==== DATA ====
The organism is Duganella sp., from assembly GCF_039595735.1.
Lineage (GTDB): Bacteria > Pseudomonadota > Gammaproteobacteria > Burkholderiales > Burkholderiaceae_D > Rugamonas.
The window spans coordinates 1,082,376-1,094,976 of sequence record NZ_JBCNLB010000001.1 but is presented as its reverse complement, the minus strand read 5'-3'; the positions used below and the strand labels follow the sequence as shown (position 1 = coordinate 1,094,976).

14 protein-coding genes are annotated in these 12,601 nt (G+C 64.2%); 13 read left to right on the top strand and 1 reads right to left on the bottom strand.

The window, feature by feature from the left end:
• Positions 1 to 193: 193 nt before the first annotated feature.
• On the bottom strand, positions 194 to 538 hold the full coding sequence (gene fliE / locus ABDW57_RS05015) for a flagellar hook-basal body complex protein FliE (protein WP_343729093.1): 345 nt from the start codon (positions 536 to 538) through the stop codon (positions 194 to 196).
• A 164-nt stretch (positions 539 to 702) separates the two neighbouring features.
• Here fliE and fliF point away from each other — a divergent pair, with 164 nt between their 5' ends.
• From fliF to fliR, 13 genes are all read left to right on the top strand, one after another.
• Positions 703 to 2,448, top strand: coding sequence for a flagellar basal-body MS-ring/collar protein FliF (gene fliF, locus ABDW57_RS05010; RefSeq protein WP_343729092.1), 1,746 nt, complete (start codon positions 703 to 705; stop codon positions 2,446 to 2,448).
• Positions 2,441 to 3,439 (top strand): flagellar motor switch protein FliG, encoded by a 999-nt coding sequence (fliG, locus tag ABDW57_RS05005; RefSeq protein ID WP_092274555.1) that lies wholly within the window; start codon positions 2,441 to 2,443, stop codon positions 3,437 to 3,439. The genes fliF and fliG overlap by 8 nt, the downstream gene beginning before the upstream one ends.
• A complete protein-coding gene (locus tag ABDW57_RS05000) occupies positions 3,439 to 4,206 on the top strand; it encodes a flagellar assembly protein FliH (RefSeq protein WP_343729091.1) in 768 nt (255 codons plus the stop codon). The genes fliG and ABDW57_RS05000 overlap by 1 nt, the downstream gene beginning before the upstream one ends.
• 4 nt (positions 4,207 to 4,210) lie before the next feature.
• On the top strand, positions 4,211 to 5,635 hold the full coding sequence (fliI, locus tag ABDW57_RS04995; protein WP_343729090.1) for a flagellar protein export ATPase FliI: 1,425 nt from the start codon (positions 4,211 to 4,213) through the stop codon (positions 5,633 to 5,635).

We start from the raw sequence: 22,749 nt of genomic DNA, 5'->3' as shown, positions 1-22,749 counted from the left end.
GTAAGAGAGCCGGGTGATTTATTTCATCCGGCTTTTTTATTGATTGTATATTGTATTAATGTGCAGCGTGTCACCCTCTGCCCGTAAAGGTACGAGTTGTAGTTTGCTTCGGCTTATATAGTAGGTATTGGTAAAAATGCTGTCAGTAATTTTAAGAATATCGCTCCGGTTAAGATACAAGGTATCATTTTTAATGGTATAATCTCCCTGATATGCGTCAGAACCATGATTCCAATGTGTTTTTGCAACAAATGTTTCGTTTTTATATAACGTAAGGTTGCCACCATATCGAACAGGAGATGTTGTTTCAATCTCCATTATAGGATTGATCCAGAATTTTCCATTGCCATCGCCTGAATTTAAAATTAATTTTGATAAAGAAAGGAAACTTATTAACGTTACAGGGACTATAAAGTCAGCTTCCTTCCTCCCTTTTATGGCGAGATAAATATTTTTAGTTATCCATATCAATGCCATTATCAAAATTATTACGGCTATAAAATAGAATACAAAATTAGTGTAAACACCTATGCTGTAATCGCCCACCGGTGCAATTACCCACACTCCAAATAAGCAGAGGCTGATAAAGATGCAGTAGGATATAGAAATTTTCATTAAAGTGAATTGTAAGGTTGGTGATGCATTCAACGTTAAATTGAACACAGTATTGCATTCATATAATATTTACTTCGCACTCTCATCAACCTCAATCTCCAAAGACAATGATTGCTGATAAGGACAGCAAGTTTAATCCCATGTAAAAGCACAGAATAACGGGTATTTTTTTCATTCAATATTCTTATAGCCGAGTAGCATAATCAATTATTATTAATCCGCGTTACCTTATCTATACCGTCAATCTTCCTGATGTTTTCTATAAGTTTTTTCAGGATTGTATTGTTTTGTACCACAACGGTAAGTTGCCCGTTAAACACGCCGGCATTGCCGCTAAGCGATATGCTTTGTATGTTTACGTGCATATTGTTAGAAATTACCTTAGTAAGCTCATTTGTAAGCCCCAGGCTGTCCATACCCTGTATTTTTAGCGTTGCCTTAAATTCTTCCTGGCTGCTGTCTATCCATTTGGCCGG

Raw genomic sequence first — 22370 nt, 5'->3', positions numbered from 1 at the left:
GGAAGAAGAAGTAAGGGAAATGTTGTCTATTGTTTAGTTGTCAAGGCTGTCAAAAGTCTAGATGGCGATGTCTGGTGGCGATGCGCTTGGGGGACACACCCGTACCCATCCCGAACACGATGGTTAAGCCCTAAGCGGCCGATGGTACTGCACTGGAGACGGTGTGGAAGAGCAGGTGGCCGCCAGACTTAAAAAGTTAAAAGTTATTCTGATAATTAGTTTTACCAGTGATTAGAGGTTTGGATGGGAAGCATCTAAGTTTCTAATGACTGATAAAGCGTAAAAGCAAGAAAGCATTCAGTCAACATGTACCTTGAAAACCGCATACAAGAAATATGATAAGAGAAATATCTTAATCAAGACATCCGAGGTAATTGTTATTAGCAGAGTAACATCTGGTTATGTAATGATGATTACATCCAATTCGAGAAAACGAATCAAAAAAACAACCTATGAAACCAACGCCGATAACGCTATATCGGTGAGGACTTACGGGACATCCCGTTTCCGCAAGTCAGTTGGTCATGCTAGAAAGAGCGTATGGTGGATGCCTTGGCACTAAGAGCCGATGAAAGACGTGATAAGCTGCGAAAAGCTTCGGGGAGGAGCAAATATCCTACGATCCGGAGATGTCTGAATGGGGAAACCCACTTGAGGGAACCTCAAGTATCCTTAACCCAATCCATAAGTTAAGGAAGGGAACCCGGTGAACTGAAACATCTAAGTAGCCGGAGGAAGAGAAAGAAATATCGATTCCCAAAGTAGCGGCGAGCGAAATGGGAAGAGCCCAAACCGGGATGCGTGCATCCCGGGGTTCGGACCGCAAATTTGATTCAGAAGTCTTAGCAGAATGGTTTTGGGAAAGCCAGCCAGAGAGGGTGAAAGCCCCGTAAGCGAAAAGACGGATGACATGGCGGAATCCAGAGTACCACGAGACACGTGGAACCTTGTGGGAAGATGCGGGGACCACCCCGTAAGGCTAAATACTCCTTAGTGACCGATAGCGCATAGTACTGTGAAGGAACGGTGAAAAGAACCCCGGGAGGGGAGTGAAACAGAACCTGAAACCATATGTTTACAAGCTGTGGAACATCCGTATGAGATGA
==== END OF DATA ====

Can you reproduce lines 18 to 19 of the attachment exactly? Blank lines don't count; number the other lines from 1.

Raw genomic sequence first — 22370 nt, 5'->3', positions numbered from 1 at the left:
GGAAGAAGAAGTAAGGGAAATGTTGTCTATTGTTTAGTTGTCAAGGCTGTCAAAAGTCTAGATGGCGATGTCTGGTGGCGATGCGCTTGGGGGACACACCCGTACCCATCCCGAACACGATGGTTAAGCCCTAAGCGGCCGATGGTACTGCACTGGAGACGGTGTGGAAGAGCAGGTGGCCGCCAGACTTAAAAAGTTAAAAGTTATTCTGATAATTAGTTTTACCAGTGATTAGAGGTTTGGATGGGAAGCATCTAAGTTTCTAATGACTGATAAAGCGTAAAAGCAAGAAAGCATTCAGTCAACATGTACCTTGAAAACCGCATACAAGAAATATGATAAGAGAAATATCTTAATCAAGACATCCGAGGTAATTGTTATTAGCAGAGTAACATCTGGTTATGTAATGATGATTACATCCAATTCGAGAAAACGAATCAAAAAAACAACCTATGAAACCAACGCCGATAACGCTATATCGGTGAGGACTTACGGGACATCCCGTTTCCGCAAGTCAGTTGGTCATGCTAGAAAGAGCGTATGGTGGATGCCTTGGCACTAAGAGCCGATGAAAGACGTGATAAGCTGCGAAAAGCTTCGGGGAGGAGCAAATATCCTACGATCCGGAGATGTCTGAATGGGGAAACCCACTTGAGGGAACCTCAAGTATCCTTAACCCAATCCATAAGTTAAGGAAGGGAACCCGGTGAACTGAAACATCTAAGTAGCCGGAGGAAGAGAAAGAAATATCGATTCCCAAAGTAGCGGCGAGCGAAATGGGAAGAGCCCAAACCGGGATGCGTGCATCCCGGGGTTCGGACCGCAAATTTGATTCAGAAGTCTTAGCAGAATGGTTTTGGGAAAGCCAGCCAGAGAGGGTGAAAGCCCCGTAAGCGAAAAGACGGATGACATGGCGGAATCCAGAGTACCACGAGACACGTGGAACCTTGTGGGAAGATGCGGGGACCACCCCGTAAGGCTAAATACTCCTTAGTGACCGATAGCGCATAGTACTGTGAAGGAACGGTGAAAAGAACCCCGGGAGGGGAGTGAAACAGAACCTGAAACCATATGTTTACAAGCTGTGGAACATCCGTATGAGATGA